About York City Walls
The York City Walls are England’s most complete set of city walls and are an integral part of York’s history. With a wealth of interesting features, most notably the four main ornate stone gateways known as ‘bars’, these walls provide a scenic route around the city steeped in history.
York City Walls history
The York City Walls were originally established in 71 AD during Roman times, built to protect the 9th Legion from locals. Very little of the Roman walls remain, except from the Multiangular Tower, an imposing 3rd-century ten-sided stone tower located in the York Museum Gardens.
Renovated, fortified and extended under the Normans, the York City Walls continued to be added to up until the 16th century. Their ‘bars’ were used from the mid-13th century onwards to control who came in and out of the city, even practicing as medieval toll booths for non-freemen bringing goods to market.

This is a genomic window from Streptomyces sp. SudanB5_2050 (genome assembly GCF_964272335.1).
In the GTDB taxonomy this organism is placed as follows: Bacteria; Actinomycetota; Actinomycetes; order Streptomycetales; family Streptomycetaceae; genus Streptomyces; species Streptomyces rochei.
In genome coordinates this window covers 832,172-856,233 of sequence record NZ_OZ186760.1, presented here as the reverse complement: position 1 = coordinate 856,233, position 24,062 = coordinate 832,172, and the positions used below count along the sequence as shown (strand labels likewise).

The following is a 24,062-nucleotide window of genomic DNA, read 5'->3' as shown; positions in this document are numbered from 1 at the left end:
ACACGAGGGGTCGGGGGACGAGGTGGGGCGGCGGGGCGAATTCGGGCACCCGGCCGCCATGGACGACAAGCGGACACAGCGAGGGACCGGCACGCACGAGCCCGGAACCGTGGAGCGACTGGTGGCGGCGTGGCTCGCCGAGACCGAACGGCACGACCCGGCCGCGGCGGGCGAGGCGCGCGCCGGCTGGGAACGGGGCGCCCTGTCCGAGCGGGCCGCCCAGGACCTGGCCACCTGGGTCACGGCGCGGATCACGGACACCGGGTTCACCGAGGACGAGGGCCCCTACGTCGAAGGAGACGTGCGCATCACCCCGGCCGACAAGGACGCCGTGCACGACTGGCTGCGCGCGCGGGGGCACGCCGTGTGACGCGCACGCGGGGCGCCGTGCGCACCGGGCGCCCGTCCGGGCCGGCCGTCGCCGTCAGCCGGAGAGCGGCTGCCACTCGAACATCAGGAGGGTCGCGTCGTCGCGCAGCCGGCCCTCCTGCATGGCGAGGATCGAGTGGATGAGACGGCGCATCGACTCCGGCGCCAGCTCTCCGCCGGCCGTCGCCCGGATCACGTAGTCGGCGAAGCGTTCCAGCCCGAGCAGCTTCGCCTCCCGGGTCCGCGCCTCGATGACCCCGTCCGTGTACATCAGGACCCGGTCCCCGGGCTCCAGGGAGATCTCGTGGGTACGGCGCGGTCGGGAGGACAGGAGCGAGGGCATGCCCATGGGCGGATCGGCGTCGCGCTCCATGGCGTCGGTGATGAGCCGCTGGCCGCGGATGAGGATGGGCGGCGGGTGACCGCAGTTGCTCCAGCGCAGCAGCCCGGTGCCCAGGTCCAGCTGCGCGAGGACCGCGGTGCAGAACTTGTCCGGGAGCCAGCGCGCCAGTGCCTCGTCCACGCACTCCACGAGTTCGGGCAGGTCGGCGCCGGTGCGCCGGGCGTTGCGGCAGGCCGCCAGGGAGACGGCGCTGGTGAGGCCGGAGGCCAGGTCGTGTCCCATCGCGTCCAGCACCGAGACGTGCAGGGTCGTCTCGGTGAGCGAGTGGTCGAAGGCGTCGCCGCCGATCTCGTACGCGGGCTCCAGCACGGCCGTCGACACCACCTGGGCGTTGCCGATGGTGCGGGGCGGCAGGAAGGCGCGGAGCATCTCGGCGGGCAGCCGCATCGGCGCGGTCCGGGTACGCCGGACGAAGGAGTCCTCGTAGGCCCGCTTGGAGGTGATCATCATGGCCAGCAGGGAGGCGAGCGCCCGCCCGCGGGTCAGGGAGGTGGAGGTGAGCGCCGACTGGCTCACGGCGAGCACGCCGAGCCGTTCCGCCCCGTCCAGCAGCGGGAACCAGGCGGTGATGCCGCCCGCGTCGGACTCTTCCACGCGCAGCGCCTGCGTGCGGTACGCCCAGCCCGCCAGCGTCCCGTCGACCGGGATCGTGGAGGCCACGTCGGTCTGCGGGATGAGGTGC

In 1644, Parliamentarian forces laid siege to the York City Walls in an attempt to recapture the city from the Royalists during the Civil War. On 16 July 1644, the city fell after severe clashes between the two sides, causing damage to the walls.
In the 19th century, the upkeep cost of York’s walls caused parts of it to be demolished. Both Skeldergate Postern and Micklegate barbican were destroyed, despite the fact that Parliament had not given the requisite permission for this action. Reconstruction was later undertaken to repair many of the demolished sections.
The City Walls today
Today, visitors can walk along the York City Walls, which run for some 2.5 miles and enclose the historic part of the city. The main gates into the city are Bootham Bar, Monk Bar, Walmgate Bar and Micklegate Bar, all mostly constructed in the 14th century with later additions.
Micklegate is the most infamous of these, as it was the site of Richard, Duke of York’s execution in 1461, and his head was displayed there for all to see! Micklegate is now home to the Henry VII Experience, while Monk Bar houses his rival, the Richard III Experience.
Walking the iconic walls affords you beautiful views of the city, with an excellent view of York Minster.
Getting onto the Walls
The York City Walls are split into three sections, and can be joined in a number of different places, largely the aforementioned bars. It is well signposted, with the closest joining point a 10 minute walk from the train station via Micklegate bar.
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